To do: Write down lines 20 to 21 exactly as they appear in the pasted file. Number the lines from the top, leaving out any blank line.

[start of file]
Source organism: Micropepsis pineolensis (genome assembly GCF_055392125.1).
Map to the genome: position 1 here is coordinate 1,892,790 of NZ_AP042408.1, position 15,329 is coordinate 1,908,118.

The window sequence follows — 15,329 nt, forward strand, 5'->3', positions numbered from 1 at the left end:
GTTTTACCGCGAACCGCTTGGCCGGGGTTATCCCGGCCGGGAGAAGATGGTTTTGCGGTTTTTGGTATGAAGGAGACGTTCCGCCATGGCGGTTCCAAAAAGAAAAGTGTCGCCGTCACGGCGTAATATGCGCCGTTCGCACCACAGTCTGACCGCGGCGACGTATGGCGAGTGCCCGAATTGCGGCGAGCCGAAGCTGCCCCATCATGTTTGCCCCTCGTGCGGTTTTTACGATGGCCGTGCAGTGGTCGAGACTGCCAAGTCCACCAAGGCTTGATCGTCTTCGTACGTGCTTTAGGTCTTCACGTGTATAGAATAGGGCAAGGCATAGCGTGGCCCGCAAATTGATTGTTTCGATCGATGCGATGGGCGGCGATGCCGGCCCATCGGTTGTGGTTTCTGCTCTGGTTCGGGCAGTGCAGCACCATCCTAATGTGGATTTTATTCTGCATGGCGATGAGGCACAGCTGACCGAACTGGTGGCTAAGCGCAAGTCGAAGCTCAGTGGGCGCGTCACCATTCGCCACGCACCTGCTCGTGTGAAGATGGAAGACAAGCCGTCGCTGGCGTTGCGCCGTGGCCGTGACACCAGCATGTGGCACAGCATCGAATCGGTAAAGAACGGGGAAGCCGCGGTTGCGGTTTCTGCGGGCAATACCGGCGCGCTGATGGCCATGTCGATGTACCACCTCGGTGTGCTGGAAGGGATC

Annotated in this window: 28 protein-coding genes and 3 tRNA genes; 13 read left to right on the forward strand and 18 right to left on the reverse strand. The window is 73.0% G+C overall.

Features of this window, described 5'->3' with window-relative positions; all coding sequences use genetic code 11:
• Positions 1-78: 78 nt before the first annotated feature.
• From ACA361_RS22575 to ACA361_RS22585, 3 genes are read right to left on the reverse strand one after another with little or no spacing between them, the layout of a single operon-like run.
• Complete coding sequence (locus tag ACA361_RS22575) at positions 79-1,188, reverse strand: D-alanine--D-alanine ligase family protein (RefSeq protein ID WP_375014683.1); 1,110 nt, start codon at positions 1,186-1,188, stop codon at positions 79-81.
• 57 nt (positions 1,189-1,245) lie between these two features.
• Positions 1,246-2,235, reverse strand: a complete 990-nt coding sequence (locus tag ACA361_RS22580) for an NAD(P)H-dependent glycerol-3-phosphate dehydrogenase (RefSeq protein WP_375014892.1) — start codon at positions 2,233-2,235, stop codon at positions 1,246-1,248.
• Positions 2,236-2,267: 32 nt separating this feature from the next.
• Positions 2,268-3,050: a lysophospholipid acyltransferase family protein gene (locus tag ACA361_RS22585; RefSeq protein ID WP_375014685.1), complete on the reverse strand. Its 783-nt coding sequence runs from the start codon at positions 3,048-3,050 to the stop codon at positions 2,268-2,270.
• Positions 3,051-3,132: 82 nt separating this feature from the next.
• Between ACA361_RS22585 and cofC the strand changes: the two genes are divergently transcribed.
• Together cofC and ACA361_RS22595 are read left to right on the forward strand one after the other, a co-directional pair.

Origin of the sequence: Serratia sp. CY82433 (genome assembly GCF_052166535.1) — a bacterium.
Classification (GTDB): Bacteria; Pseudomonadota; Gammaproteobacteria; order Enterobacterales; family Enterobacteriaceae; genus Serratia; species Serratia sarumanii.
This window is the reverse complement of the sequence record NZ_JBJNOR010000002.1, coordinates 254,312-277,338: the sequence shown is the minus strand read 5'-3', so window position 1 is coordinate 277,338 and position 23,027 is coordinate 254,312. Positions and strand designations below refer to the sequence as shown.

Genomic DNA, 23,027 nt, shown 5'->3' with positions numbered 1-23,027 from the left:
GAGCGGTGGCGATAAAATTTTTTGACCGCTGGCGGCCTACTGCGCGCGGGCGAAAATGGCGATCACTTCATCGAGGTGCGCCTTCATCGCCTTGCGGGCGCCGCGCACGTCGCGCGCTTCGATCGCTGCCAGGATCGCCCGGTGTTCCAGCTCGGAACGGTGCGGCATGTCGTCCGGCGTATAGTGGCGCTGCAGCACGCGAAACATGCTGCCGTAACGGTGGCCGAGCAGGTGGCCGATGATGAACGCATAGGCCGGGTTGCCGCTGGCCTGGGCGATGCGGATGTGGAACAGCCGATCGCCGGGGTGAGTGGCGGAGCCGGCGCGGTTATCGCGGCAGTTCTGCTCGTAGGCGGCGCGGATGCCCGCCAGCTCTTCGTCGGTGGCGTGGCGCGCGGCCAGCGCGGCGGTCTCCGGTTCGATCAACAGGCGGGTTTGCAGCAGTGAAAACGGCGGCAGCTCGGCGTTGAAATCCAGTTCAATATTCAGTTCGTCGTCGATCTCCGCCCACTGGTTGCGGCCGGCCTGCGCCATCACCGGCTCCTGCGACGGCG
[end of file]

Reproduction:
Genomic DNA, 23,027 nt, shown 5'->3' with positions numbered 1-23,027 from the left:
GAGCGGTGGCGATAAAATTTTTTGACCGCTGGCGGCCTACTGCGCGCGGGCGAAAATGGCGATCACTTCATCGAGGTGCGCCTTCATCGCCTTGCGGGCGCCGCGCACGTCGCGCGCTTCGATCGCTGCCAGGATCGCCCGGTGTTCCAGCTCGGAACGGTGCGGCATGTCGTCCGGCGTATAGTGGCGCTGCAGCACGCGAAACATGCTGCCGTAACGGTGGCCGAGCAGGTGGCCGATGATGAACGCATAGGCCGGGTTGCCGCTGGCCTGGGCGATGCGGATGTGGAACAGCCGATCGCCGGGGTGAGTGGCGGAGCCGGCGCGGTTATCGCGGCAGTTCTGCTCGTAGGCGGCGCGGATGCCCGCCAGCTCTTCGTCGGTGGCGTGGCGCGCGGCCAGCGCGGCGGTCTCCGGTTCGATCAACAGGCGGGTTTGCAGCAGTGAAAACGGCGGCAGCTCGGCGTTGAAATCCAGTTCAATATTCAGTTCGTCGTCGATCTCCGCCCACTGGTTGCGGCCGGCCTGCGCCATCACCGGCTCCTGCGACGGCG